"During this election, no other candidate has so boldly spoken out on the issues of race, police brutality, income inequality or criminal justice reform. Sen. Sanders understands that African-Americans in this country have been victims of systematic and institutional racism," she added. "He gets that and has proposed both legislation and policies in attempts to address it."
5. In Bloomberg, Sahil Kapur talks about Rubio’s strategy for Iowa and New Hampshire.
It's a return to the message Rubio delivered in his first answer at the first televised debate last August, and comes as his path to the nomination has narrowed. While Rubio's campaign refuses to discuss strategy in public, people close to the senator say he stands a strong chance of victory if the contest winnows to a three-way race with Trump and Cruz.
The electability argument is based on a political reality. Many Democratic operatives say Rubio would pose the toughest challenge for Clinton in a general election. In Rubio's orbit, it's an article of faith. The view is based on three factors: Rubio's rhetorical talent; his Hispanic background, which could appeal to voters in the growing demographic; and a feeling that he comes off as less offensive to moderate voters than Trump or Cruz.
6. In Politico, Michael Crowley talks about Cruz’s position on torture.
“He says he opposes torture, but he does not say what constitutes torture,” said Jack Goldsmith, an opponent of waterboarding and other severe interrogation tactics who headed the Justice Department’s Office of Legal Counsel during the George W. Bush administration.
“None of the candidates come out in favor of ‘torture,’” Goldsmith said. But, he added, after reviewing several campaign statements provided by POLITICO, most “signal that they would ramp up interrogation, possibly to waterboarding.”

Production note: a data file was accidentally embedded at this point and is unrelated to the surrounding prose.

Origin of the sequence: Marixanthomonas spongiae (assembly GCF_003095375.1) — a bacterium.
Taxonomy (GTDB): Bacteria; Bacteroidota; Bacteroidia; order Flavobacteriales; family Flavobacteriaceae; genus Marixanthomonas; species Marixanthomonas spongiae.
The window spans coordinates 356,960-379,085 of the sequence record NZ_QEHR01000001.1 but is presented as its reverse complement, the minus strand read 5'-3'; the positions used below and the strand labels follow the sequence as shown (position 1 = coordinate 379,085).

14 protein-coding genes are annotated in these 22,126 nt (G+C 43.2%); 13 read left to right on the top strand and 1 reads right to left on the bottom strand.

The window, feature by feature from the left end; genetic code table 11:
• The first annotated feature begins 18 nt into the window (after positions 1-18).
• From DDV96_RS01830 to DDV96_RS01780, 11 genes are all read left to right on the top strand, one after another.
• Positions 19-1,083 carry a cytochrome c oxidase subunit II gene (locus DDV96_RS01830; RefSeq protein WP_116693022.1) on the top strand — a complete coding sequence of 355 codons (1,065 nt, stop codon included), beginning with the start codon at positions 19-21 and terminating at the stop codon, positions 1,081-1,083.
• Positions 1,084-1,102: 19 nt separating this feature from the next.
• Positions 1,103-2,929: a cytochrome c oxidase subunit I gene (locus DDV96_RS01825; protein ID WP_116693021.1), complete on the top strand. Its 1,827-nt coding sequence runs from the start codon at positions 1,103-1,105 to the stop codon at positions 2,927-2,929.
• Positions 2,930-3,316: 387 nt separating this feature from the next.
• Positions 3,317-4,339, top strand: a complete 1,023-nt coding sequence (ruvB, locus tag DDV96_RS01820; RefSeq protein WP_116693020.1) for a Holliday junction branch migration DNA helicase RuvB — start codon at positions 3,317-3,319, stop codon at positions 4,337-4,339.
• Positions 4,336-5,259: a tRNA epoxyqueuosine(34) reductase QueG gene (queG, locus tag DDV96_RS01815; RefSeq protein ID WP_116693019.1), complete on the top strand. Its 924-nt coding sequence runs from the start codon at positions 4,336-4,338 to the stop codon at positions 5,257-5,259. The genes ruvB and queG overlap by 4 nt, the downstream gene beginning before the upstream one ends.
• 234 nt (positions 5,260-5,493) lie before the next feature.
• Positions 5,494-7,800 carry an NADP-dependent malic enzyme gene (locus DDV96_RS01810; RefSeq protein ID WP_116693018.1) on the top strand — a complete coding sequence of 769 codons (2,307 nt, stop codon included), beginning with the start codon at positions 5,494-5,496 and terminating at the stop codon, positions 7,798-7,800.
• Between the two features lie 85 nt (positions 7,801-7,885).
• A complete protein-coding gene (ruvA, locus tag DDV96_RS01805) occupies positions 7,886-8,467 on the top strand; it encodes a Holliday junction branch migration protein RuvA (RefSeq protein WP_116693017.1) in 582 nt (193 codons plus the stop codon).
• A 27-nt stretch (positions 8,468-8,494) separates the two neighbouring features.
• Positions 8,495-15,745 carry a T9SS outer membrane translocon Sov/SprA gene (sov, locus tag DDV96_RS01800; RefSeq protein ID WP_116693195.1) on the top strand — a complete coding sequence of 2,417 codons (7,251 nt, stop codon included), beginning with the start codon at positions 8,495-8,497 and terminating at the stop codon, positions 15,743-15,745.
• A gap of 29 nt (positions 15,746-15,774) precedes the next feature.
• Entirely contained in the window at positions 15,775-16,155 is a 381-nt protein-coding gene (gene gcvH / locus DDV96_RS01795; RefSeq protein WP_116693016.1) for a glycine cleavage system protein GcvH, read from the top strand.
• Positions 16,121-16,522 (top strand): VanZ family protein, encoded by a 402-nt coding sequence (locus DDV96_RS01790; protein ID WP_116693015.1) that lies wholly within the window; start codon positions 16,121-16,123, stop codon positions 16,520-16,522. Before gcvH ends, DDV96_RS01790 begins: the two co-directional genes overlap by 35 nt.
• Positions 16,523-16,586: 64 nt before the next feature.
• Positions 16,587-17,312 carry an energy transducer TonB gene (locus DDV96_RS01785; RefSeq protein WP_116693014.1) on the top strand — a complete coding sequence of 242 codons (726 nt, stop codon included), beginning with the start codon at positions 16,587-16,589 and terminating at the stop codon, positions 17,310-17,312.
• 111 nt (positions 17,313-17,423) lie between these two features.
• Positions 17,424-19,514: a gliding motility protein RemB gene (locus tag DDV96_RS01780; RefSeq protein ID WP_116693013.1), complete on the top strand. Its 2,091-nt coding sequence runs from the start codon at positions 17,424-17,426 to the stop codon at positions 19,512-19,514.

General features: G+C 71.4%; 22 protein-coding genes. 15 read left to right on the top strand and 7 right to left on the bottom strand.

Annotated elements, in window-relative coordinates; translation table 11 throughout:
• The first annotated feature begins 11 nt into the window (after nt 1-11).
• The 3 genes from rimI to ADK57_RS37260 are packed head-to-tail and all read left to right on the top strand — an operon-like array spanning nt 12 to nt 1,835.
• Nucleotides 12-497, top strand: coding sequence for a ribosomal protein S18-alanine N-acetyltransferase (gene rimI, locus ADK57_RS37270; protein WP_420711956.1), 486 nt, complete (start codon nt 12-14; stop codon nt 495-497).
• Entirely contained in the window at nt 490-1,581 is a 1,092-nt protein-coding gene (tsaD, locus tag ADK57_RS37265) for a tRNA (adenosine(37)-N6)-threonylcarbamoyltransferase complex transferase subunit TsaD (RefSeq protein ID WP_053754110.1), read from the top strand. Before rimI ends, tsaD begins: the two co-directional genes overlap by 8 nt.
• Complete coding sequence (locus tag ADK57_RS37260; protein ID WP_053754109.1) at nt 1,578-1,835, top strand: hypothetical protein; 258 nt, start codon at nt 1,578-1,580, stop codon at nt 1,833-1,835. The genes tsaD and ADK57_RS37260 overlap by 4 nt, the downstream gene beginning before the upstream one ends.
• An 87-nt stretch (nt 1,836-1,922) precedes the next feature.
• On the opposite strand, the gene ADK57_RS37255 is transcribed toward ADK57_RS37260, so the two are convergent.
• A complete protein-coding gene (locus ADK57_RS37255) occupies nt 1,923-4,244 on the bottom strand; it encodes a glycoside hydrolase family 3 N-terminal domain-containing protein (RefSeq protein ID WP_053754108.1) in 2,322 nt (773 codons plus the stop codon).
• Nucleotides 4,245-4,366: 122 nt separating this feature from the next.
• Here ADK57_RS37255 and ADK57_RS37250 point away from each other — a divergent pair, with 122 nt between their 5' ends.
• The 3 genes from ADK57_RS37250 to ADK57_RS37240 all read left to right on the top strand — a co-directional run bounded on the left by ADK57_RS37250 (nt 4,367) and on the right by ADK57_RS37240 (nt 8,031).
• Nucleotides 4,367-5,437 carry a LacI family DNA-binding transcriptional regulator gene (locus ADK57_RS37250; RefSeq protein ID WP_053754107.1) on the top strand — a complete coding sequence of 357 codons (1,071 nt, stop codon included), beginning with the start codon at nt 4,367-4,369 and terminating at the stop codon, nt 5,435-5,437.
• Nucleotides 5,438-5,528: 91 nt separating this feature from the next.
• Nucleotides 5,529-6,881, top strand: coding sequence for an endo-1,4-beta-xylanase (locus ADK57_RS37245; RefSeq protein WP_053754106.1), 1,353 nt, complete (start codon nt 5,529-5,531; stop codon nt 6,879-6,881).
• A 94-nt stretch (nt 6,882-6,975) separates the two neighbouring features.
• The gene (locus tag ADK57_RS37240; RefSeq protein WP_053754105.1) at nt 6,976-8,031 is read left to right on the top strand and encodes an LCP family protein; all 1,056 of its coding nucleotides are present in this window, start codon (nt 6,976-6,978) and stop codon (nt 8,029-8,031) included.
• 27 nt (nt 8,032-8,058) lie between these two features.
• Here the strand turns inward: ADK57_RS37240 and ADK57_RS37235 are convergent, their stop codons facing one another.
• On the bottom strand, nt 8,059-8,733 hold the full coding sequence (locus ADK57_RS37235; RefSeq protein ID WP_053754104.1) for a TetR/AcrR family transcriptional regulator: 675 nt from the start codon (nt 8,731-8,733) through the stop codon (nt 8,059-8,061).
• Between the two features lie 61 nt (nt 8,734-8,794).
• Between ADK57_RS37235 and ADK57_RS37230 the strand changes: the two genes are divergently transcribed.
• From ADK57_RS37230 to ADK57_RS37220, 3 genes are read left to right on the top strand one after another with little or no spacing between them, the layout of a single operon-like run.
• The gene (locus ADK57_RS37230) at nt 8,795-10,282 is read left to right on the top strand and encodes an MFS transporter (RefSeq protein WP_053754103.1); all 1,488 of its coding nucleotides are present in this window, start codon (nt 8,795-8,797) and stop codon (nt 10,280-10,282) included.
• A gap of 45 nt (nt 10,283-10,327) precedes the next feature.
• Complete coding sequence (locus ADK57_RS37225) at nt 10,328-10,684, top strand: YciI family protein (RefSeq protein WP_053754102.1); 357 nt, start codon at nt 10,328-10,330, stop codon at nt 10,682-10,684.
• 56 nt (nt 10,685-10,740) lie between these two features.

7. In The New York Times, Maggie Haberman writes about Trump’s reaction to the series of essay published by the National Review.
Donald J. Trump called an impromptu news conference on Thursday night in Nevada to criticize National Review, the conservative magazine that published a series of essays denouncing his candidacy.
“That’s a dying paper, really. I mean pretty much. I got to tell you, that’s a dying paper,” Mr. Trump said of the publication. He took to Twitter to ensure his comments were seen more broadly, echoing his past disapproval about the magazine’s editor, Rich Lowry.
8. In The Des Moines Register, Brianne Pfannenstiel writes about Trump’s campaign style in Iowa.
Trump's campaign style draws a stark contrast with other Republican candidates, past and present, who have become entangled in the controversial things they say. Many cite 2012 GOP nominee Mitt Romney's comments about the "47 percent" of Americans dependent on government benefits as a game-changer. Trump, who has made similarly inflammatory remarks, has come out unscathed.
Tom McIntee, a 62-year-old attorney from Iowa City, said the controversial things Trump says "are the things people say outside of polite society when they're talking to their friends. And what it's doing is it's liberating people to be able to discuss these issues."
9. In Associated Press, Ken Thomas explains why Clinton questions Sanders electability.
A focus group conducted by an unaffiliated Democratic strategist during the last debate found Clinton's message fell flat. Her attacks, according to a memo describing the event, backfired when Sanders reinforced his message in his responses.
"It is not about Senator Sanders. It is about his message," said Chris Kofinis, who conducted the group. "When you attack him, you're not actually addressing the problem."